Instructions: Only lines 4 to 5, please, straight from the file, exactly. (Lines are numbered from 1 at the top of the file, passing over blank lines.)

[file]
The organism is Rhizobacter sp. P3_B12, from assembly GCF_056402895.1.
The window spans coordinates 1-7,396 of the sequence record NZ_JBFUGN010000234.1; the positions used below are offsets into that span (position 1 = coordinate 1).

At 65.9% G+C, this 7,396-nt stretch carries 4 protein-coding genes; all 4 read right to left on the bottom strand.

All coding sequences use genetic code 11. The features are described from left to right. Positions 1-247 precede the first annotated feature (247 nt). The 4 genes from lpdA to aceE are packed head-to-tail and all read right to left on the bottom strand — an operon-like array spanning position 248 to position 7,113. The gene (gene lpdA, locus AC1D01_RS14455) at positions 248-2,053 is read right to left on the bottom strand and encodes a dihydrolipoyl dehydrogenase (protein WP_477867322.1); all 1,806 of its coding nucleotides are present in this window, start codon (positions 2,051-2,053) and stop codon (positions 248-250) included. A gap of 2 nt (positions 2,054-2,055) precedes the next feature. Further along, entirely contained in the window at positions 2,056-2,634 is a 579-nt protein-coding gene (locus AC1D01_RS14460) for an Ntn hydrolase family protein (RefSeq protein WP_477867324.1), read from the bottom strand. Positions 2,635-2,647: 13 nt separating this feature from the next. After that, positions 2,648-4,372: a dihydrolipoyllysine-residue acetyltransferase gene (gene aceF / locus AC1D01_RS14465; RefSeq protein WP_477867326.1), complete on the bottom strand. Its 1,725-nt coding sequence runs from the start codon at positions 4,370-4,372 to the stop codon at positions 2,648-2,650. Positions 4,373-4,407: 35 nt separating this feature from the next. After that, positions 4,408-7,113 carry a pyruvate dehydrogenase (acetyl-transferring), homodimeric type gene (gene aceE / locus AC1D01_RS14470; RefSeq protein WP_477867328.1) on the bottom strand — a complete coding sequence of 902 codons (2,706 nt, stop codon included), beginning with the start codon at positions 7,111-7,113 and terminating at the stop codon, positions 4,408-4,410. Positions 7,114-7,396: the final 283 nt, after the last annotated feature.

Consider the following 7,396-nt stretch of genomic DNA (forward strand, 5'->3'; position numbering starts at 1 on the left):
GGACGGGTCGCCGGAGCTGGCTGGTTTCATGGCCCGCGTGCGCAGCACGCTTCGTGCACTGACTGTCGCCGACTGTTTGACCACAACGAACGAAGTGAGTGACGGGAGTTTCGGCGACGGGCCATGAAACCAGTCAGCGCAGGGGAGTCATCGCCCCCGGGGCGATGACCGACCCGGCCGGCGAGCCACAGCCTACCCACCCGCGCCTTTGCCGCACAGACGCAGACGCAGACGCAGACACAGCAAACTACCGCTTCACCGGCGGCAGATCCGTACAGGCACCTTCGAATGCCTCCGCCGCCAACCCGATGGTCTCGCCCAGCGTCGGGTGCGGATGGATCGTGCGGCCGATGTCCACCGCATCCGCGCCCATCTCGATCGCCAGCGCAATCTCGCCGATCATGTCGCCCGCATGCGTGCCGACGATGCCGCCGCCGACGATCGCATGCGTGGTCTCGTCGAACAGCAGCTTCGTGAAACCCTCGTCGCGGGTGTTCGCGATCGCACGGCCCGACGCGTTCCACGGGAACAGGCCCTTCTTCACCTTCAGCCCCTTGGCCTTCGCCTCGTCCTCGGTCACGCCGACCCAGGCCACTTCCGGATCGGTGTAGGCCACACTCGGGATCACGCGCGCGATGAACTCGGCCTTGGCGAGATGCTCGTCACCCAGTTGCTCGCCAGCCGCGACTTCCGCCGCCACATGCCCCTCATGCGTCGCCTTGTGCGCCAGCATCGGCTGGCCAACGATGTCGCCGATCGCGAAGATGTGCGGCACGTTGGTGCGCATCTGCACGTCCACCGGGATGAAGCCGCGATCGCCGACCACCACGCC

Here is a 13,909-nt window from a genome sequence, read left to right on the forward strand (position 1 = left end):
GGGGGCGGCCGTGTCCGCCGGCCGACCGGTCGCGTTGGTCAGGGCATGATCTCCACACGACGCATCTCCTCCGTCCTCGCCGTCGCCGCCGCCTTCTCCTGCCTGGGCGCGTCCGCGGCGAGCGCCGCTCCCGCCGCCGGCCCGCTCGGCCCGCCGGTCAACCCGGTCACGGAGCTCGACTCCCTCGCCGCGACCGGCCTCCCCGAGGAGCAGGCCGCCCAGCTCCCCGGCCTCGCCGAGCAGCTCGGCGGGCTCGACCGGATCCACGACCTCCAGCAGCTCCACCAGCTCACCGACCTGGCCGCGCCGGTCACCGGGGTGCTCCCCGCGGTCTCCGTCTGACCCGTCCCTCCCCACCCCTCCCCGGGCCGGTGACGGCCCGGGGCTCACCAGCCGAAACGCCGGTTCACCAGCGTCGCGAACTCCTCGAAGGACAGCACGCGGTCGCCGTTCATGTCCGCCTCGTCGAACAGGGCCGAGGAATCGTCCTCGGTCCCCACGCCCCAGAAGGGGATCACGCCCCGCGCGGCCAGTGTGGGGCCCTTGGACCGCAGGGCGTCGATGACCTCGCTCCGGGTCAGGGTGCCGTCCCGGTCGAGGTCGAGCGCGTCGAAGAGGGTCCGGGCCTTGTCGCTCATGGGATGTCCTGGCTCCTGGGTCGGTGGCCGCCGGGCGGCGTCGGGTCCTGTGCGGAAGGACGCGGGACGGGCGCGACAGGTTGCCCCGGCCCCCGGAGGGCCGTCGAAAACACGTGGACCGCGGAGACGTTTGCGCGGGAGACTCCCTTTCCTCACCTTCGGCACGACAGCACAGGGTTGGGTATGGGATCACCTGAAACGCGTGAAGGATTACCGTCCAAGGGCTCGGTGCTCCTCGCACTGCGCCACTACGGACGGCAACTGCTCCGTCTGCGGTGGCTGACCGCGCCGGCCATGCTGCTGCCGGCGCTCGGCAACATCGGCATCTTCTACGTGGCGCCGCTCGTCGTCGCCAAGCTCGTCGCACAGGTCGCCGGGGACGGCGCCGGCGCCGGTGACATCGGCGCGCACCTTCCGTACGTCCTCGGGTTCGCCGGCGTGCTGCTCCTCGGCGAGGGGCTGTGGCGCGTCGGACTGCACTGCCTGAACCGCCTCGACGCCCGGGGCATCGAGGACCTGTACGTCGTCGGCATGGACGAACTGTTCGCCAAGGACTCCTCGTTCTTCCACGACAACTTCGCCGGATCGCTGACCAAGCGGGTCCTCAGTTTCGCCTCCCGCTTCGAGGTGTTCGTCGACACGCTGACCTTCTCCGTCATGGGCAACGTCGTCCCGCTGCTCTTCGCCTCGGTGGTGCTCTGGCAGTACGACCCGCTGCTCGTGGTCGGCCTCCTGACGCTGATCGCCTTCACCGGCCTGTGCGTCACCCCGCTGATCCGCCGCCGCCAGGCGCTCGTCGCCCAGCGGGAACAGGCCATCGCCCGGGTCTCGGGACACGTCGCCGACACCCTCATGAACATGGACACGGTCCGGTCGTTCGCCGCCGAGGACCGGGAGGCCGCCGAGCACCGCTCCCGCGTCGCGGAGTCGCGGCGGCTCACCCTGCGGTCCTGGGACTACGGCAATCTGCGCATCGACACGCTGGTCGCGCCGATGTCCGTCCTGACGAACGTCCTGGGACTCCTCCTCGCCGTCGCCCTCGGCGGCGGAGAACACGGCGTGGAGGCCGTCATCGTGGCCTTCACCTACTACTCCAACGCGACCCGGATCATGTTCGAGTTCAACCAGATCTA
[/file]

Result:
All coding sequences use genetic code 11. The features are described from left to right. Positions 1-247 precede the first annotated feature (247 nt). The 4 genes from lpdA to aceE are packed head-to-tail and all read right to left on the bottom strand — an operon-like array spanning position 248 to position 7,113. The gene (gene lpdA, locus AC1D01_RS14455) at positions 248-2,053 is read right to left on the bottom strand and encodes a dihydrolipoyl dehydrogenase (protein WP_477867322.1); all 1,806 of its coding nucleotides are present in this window, start codon (positions 2,051-2,053) and stop codon (positions 248-250) included. A gap of 2 nt (positions 2,054-2,055) precedes the next feature. Further along, entirely contained in the window at positions 2,056-2,634 is a 579-nt protein-coding gene (locus AC1D01_RS14460) for an Ntn hydrolase family protein (RefSeq protein WP_477867324.1), read from the bottom strand. Positions 2,635-2,647: 13 nt separating this feature from the next. After that, positions 2,648-4,372: a dihydrolipoyllysine-residue acetyltransferase gene (gene aceF / locus AC1D01_RS14465; RefSeq protein WP_477867326.1), complete on the bottom strand. Its 1,725-nt coding sequence runs from the start codon at positions 4,370-4,372 to the stop codon at positions 2,648-2,650. Positions 4,373-4,407: 35 nt separating this feature from the next. After that, positions 4,408-7,113 carry a pyruvate dehydrogenase (acetyl-transferring), homodimeric type gene (gene aceE / locus AC1D01_RS14470; RefSeq protein WP_477867328.1) on the bottom strand — a complete coding sequence of 902 codons (2,706 nt, stop codon included), beginning with the start codon at positions 7,111-7,113 and terminating at the stop codon, positions 4,408-4,410. Positions 7,114-7,396: the final 283 nt, after the last annotated feature.

Consider the following 7,396-nt stretch of genomic DNA (forward strand, 5'->3'; position numbering starts at 1 on the left):